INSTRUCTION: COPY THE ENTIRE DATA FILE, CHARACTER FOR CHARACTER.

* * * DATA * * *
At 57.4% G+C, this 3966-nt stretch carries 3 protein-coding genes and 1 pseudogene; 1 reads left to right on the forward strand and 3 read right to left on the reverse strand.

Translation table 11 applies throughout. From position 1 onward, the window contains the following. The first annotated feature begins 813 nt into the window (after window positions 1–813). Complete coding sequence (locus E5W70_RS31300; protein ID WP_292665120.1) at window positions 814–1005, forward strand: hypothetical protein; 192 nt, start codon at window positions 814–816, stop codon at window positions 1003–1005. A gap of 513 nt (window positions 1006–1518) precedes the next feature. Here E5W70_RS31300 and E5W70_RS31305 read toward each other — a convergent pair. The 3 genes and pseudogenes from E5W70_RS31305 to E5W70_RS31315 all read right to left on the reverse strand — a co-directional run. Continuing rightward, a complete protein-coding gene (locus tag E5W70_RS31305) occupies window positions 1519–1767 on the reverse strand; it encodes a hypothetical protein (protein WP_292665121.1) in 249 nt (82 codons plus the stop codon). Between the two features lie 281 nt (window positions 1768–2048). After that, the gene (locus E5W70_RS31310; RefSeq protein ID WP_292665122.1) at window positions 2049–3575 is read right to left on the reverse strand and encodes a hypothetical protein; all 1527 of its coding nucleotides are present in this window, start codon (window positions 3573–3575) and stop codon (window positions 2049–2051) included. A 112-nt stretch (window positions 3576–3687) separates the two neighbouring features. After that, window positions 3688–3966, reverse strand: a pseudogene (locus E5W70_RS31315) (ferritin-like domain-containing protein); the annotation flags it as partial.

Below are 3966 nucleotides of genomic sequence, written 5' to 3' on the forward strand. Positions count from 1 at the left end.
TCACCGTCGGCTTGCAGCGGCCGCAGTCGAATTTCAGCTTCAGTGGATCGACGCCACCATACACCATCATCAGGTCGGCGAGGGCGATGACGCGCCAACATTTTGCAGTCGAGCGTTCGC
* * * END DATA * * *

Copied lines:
At 57.4% G+C, this 3966-nt stretch carries 3 protein-coding genes and 1 pseudogene; 1 reads left to right on the forward strand and 3 read right to left on the reverse strand.

Translation table 11 applies throughout. From position 1 onward, the window contains the following. The first annotated feature begins 813 nt into the window (after window positions 1–813). Complete coding sequence (locus E5W70_RS31300; protein ID WP_292665120.1) at window positions 814–1005, forward strand: hypothetical protein; 192 nt, start codon at window positions 814–816, stop codon at window positions 1003–1005. A gap of 513 nt (window positions 1006–1518) precedes the next feature. Here E5W70_RS31300 and E5W70_RS31305 read toward each other — a convergent pair. The 3 genes and pseudogenes from E5W70_RS31305 to E5W70_RS31315 all read right to left on the reverse strand — a co-directional run. Continuing rightward, a complete protein-coding gene (locus tag E5W70_RS31305) occupies window positions 1519–1767 on the reverse strand; it encodes a hypothetical protein (protein WP_292665121.1) in 249 nt (82 codons plus the stop codon). Between the two features lie 281 nt (window positions 1768–2048). After that, the gene (locus E5W70_RS31310; RefSeq protein ID WP_292665122.1) at window positions 2049–3575 is read right to left on the reverse strand and encodes a hypothetical protein; all 1527 of its coding nucleotides are present in this window, start codon (window positions 3573–3575) and stop codon (window positions 2049–2051) included. A 112-nt stretch (window positions 3576–3687) separates the two neighbouring features. After that, window positions 3688–3966, reverse strand: a pseudogene (locus E5W70_RS31315) (ferritin-like domain-containing protein); the annotation flags it as partial.

Below are 3966 nucleotides of genomic sequence, written 5' to 3' on the forward strand. Positions count from 1 at the left end.
TCACCGTCGGCTTGCAGCGGCCGCAGTCGAATTTCAGCTTCAGTGGATCGACGCCACCATACACCATCATCAGGTCGGCGAGGGCGATGACGCGCCAACATTTTGCAGTCGAGCGTTCGC